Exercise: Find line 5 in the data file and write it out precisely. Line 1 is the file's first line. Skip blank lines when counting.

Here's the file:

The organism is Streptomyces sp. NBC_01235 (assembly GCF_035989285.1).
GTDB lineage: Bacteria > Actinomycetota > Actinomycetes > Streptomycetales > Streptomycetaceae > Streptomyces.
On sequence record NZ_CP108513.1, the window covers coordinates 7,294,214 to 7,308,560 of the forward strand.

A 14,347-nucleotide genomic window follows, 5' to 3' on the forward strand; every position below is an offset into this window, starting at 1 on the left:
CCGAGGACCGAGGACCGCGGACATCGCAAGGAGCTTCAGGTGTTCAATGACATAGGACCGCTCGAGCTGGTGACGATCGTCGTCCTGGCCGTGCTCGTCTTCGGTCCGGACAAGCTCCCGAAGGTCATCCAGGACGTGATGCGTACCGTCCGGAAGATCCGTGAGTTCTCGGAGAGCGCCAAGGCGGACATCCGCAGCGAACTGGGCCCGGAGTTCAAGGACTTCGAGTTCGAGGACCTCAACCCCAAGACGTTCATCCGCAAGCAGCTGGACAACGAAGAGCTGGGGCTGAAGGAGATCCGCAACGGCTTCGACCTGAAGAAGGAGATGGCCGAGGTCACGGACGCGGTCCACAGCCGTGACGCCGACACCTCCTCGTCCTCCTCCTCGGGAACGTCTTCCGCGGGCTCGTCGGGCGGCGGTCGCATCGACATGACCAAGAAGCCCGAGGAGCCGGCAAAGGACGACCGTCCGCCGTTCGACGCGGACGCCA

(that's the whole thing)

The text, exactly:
CCGAGGACCGAGGACCGCGGACATCGCAAGGAGCTTCAGGTGTTCAATGACATAGGACCGCTCGAGCTGGTGACGATCGTCGTCCTGGCCGTGCTCGTCTTCGGTCCGGACAAGCTCCCGAAGGTCATCCAGGACGTGATGCGTACCGTCCGGAAGATCCGTGAGTTCTCGGAGAGCGCCAAGGCGGACATCCGCAGCGAACTGGGCCCGGAGTTCAAGGACTTCGAGTTCGAGGACCTCAACCCCAAGACGTTCATCCGCAAGCAGCTGGACAACGAAGAGCTGGGGCTGAAGGAGATCCGCAACGGCTTCGACCTGAAGAAGGAGATGGCCGAGGTCACGGACGCGGTCCACAGCCGTGACGCCGACACCTCCTCGTCCTCCTCCTCGGGAACGTCTTCCGCGGGCTCGTCGGGCGGCGGTCGCATCGACATGACCAAGAAGCCCGAGGAGCCGGCAAAGGACGACCGTCCGCCGTTCGACGCGGACGCCA